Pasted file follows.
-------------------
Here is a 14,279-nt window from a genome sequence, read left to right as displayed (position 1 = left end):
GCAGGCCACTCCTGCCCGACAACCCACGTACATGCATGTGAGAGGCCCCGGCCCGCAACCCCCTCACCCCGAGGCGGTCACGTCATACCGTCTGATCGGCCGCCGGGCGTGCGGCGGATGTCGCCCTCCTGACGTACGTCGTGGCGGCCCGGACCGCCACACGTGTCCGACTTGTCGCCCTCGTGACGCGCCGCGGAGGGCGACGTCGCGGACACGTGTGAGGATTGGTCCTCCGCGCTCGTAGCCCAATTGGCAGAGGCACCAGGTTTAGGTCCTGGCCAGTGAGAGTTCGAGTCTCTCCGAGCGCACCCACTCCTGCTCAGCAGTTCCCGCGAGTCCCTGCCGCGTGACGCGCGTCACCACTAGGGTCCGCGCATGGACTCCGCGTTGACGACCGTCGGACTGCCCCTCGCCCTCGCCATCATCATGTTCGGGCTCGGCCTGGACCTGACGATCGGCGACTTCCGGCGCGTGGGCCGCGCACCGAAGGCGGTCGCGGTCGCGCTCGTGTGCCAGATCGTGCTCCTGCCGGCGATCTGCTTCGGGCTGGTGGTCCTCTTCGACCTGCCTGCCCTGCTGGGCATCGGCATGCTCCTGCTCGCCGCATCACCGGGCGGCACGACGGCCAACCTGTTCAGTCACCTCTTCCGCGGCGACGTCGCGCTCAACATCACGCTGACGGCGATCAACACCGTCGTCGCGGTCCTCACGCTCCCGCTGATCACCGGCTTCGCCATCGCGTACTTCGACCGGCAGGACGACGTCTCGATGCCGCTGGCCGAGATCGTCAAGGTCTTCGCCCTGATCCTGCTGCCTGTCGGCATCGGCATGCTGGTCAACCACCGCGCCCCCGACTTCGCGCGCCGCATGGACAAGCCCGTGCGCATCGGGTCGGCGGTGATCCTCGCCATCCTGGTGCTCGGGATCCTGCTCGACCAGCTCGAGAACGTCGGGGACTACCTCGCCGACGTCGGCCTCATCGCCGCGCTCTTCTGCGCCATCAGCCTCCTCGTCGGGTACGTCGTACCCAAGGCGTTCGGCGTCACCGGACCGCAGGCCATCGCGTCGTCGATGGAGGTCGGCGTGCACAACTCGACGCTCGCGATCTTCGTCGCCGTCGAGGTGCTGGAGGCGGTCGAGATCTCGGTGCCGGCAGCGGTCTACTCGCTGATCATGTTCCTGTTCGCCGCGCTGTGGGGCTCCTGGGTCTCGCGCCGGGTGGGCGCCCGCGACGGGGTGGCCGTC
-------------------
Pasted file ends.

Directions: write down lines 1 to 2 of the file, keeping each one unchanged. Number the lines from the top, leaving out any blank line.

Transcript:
Here is a 14,279-nt window from a genome sequence, read left to right as displayed (position 1 = left end):
GCAGGCCACTCCTGCCCGACAACCCACGTACATGCATGTGAGAGGCCCCGGCCCGCAACCCCCTCACCCCGAGGCGGTCACGTCATACCGTCTGATCGGCCGCCGGGCGTGCGGCGGATGTCGCCCTCCTGACGTACGTCGTGGCGGCCCGGACCGCCACACGTGTCCGACTTGTCGCCCTCGTGACGCGCCGCGGAGGGCGACGTCGCGGACACGTGTGAGGATTGGTCCTCCGCGCTCGTAGCCCAATTGGCAGAGGCACCAGGTTTAGGTCCTGGCCAGTGAGAGTTCGAGTCTCTCCGAGCGCACCCACTCCTGCTCAGCAGTTCCCGCGAGTCCCTGCCGCGTGACGCGCGTCACCACTAGGGTCCGCGCATGGACTCCGCGTTGACGACCGTCGGACTGCCCCTCGCCCTCGCCATCATCATGTTCGGGCTCGGCCTGGACCTGACGATCGGCGACTTCCGGCGCGTGGGCCGCGCACCGAAGGCGGTCGCGGTCGCGCTCGTGTGCCAGATCGTGCTCCTGCCGGCGATCTGCTTCGGGCTGGTGGTCCTCTTCGACCTGCCTGCCCTGCTGGGCATCGGCATGCTCCTGCTCGCCGCATCACCGGGCGGCACGACGGCCAACCTGTTCAGTCACCTCTTCCGCGGCGACGTCGCGCTCAACATCACGCTGACGGCGATCAACACCGTCGTCGCGGTCCTCACGCTCCCGCTGATCACCGGCTTCGCCATCGCGTACTTCGACCGGCAGGACGACGTCTCGATGCCGCTGGCCGAGATCGTCAAGGTCTTCGCCCTGATCCTGCTGCCTGTCGGCATCGGCATGCTGGTCAACCACCGCGCCCCCGACTTCGCGCGCCGCATGGACAAGCCCGTGCGCATCGGGTCGGCGGTGATCCTCGCCATCCTGGTGCTCGGGATCCTGCTCGACCAGCTCGAGAACGTCGGGGACTACCTCGCCGACGTCGGCCTCATCGCCGCGCTCTTCTGCGCCATCAGCCTCCTCGTCGGGTACGTCGTACCCAAGGCGTTCGGCGTCACCGGACCGCAGGCCATCGCGTCGTCGATGGAGGTCGGCGTGCACAACTCGACGCTCGCGATCTTCGTCGCCGTCGAGGTGCTGGAGGCGGTCGAGATCTCGGTGCCGGCAGCGGTCTACTCGCTGATCATGTTCCTGTTCGCCGCGCTGTGGGGCTCCTGGGTCTCGCGCCGGGTGGGCGCCCGCGACGGGGTGGCCGTC